Conclusions

an evaluation of Timmer’s e-business models have provided that they are having much relevance even in the present situation even though some of the models which were considered as having high potential by Timmers has not been able to attract much interest. The many among them are the E auction business models although eBay has generated massive interest and there are similar websites, but their potential for growth is limited in the sense that they are not easily repeatable. The most replicable or repeatable type of business model is the e-shop, through which all types of retail organisations can establish their online presence in order to serve to the consumers. One of the several business models which have hypertension in his is the third party service providers which connect the front products and services of different businesses which are competing in the traditional market space under a common platform. The third-party service providers have developed information systems which can compare and contrast the different products and services which is in fact a value adding feature to the consumer. Ultimately the value chain integrators have to develop a traditional business model and transform it into the online environment in order to be successful.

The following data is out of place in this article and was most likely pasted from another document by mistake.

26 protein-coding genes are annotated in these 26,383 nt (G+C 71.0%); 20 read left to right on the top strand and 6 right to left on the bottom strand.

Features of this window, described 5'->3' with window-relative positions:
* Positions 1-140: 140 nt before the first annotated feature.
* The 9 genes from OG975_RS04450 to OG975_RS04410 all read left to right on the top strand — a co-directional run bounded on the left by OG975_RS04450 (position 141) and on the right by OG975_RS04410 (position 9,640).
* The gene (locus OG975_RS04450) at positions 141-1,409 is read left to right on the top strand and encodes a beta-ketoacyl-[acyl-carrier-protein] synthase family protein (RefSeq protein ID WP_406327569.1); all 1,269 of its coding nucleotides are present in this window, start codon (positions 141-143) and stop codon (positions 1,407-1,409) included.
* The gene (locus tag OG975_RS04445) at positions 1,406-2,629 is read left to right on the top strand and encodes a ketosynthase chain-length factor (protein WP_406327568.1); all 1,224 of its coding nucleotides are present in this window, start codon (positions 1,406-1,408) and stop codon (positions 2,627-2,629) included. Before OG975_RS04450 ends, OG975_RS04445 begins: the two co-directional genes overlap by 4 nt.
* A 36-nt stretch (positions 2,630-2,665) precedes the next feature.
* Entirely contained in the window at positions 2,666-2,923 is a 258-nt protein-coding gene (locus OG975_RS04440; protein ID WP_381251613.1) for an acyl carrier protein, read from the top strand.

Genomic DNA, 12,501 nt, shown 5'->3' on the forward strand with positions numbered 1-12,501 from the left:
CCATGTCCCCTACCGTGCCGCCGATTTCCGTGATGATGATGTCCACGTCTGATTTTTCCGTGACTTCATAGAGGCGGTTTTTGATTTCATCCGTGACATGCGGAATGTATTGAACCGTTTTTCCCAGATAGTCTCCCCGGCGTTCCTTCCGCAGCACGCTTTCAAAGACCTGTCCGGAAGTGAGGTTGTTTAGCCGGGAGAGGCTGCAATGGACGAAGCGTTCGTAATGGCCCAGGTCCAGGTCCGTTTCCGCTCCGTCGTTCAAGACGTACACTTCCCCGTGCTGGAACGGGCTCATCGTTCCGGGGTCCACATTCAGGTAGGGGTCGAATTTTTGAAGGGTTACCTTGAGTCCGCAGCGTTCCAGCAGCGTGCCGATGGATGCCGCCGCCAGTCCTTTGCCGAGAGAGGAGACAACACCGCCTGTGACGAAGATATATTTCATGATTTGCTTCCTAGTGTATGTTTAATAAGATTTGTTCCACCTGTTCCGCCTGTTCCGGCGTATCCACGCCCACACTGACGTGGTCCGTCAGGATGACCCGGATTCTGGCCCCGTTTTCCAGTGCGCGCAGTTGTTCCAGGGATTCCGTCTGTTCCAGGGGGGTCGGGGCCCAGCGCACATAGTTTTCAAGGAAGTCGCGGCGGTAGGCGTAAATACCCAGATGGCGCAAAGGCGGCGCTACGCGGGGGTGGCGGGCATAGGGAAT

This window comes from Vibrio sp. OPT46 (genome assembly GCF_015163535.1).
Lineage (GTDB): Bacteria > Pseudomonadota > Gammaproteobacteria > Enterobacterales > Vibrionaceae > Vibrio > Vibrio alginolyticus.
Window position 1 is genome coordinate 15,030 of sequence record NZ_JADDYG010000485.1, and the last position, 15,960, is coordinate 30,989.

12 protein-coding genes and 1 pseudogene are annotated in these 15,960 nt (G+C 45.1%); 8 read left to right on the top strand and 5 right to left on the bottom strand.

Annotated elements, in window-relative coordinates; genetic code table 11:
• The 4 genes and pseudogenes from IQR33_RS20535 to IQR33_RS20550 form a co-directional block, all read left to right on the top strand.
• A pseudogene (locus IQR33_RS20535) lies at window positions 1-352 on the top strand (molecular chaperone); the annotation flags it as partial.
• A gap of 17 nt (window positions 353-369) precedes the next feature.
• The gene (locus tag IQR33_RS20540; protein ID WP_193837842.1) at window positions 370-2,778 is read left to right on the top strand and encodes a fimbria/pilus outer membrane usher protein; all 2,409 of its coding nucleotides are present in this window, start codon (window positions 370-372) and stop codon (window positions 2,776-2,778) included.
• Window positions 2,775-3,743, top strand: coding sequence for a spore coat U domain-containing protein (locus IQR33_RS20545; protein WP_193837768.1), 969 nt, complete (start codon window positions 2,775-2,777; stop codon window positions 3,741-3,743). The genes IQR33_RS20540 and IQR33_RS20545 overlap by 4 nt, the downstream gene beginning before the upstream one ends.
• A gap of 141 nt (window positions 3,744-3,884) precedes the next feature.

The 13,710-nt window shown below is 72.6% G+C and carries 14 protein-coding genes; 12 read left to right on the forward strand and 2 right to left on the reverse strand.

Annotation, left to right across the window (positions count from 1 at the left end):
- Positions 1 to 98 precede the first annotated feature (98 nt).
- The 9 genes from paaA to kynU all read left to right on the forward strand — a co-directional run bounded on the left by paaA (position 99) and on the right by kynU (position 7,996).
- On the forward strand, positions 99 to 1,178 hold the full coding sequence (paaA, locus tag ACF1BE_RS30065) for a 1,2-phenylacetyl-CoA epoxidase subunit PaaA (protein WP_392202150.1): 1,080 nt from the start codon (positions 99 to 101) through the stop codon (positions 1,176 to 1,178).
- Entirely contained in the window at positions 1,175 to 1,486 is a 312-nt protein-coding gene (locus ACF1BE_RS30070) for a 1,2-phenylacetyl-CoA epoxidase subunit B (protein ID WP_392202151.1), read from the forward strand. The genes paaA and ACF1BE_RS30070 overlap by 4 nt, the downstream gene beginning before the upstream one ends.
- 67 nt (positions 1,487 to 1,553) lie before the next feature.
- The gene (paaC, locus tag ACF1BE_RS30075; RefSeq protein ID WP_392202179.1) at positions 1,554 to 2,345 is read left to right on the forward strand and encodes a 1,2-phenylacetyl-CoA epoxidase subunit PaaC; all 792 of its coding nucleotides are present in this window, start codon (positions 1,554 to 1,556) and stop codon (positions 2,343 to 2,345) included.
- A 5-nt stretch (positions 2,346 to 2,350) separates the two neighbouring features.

References

  1. Burk, J. E., (2011), The e-business model, Prudens information resources for the Internet, available online at www.prudens.com/patens/ebusiness/busmodel.html
  2. Canzer, B., (2004), E-business and e-commerce; strategic thinking and practice, Dreamtech press
  3. Currie, W., (2004), Value creation from e-business models, Butterworth Heinemann publications Ltd
  4. Garbade, M. J., (2011), Differences in venture capital financing of US UK German and French information technology start-ups, GRIN Verlag publications Ltd
  5. Li, F., (2007), What is e-business? How the Internet transforms organisations, Wiley Blackwell publications Ltd
  6. Obaidat, M. S. and Filipe, J., (2011), E-business and telecommunications, Springer publications Ltd
  7. Osterwalder, A., (2002), An e-business model ontology for modelling e-business, University of Lausanne.
  8. Perronne, G. and Renna, B. P., (2005), Designing and evaluating value-added services in manufacturing, Springer publications Ltd
  9. Timmers, P., (1998), Business models for electronic markets, International Journal of electric markets, Volume 8, Issue 2, pages 3 to 8.